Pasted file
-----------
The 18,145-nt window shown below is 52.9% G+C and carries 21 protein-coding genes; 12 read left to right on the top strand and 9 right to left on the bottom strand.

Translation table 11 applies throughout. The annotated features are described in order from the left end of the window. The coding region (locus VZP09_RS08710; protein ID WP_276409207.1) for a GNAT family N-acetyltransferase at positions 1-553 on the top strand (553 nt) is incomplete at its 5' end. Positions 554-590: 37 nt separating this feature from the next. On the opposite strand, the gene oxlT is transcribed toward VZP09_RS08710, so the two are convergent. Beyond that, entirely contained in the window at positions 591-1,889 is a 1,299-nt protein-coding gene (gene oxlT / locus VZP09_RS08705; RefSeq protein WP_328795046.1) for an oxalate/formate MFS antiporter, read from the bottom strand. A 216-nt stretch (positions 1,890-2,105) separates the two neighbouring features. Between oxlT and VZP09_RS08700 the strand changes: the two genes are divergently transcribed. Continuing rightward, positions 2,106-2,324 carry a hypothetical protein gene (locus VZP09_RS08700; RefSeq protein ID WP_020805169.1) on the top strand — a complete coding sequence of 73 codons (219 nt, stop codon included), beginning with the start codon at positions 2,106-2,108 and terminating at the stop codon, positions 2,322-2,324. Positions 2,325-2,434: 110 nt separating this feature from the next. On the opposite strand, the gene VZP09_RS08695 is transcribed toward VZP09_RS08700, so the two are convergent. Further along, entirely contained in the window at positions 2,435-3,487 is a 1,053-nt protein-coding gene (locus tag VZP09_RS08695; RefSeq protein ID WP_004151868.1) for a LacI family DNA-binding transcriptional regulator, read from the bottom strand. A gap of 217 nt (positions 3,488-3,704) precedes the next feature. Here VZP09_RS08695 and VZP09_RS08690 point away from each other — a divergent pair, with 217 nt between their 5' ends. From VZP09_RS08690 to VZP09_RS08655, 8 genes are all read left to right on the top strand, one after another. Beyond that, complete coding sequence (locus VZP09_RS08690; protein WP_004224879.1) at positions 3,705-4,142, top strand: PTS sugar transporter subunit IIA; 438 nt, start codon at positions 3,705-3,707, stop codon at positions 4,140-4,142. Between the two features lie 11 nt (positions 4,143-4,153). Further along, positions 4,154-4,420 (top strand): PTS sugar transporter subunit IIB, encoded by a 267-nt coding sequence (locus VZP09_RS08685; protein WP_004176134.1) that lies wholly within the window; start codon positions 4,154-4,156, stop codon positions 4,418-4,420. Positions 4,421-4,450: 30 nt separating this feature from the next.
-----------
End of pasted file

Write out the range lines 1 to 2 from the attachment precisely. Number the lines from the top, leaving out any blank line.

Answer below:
The 18,145-nt window shown below is 52.9% G+C and carries 21 protein-coding genes; 12 read left to right on the top strand and 9 right to left on the bottom strand.

Translation table 11 applies throughout. The annotated features are described in order from the left end of the window. The coding region (locus VZP09_RS08710; protein ID WP_276409207.1) for a GNAT family N-acetyltransferase at positions 1-553 on the top strand (553 nt) is incomplete at its 5' end. Positions 554-590: 37 nt separating this feature from the next. On the opposite strand, the gene oxlT is transcribed toward VZP09_RS08710, so the two are convergent. Beyond that, entirely contained in the window at positions 591-1,889 is a 1,299-nt protein-coding gene (gene oxlT / locus VZP09_RS08705; RefSeq protein WP_328795046.1) for an oxalate/formate MFS antiporter, read from the bottom strand. A 216-nt stretch (positions 1,890-2,105) separates the two neighbouring features. Between oxlT and VZP09_RS08700 the strand changes: the two genes are divergently transcribed. Continuing rightward, positions 2,106-2,324 carry a hypothetical protein gene (locus VZP09_RS08700; RefSeq protein ID WP_020805169.1) on the top strand — a complete coding sequence of 73 codons (219 nt, stop codon included), beginning with the start codon at positions 2,106-2,108 and terminating at the stop codon, positions 2,322-2,324. Positions 2,325-2,434: 110 nt separating this feature from the next. On the opposite strand, the gene VZP09_RS08695 is transcribed toward VZP09_RS08700, so the two are convergent. Further along, entirely contained in the window at positions 2,435-3,487 is a 1,053-nt protein-coding gene (locus tag VZP09_RS08695; RefSeq protein ID WP_004151868.1) for a LacI family DNA-binding transcriptional regulator, read from the bottom strand. A gap of 217 nt (positions 3,488-3,704) precedes the next feature. Here VZP09_RS08695 and VZP09_RS08690 point away from each other — a divergent pair, with 217 nt between their 5' ends. From VZP09_RS08690 to VZP09_RS08655, 8 genes are all read left to right on the top strand, one after another. Beyond that, complete coding sequence (locus VZP09_RS08690; protein WP_004224879.1) at positions 3,705-4,142, top strand: PTS sugar transporter subunit IIA; 438 nt, start codon at positions 3,705-3,707, stop codon at positions 4,140-4,142. Between the two features lie 11 nt (positions 4,143-4,153). Further along, positions 4,154-4,420 (top strand): PTS sugar transporter subunit IIB, encoded by a 267-nt coding sequence (locus VZP09_RS08685; protein WP_004176134.1) that lies wholly within the window; start codon positions 4,154-4,156, stop codon positions 4,418-4,420. Positions 4,421-4,450: 30 nt separating this feature from the next.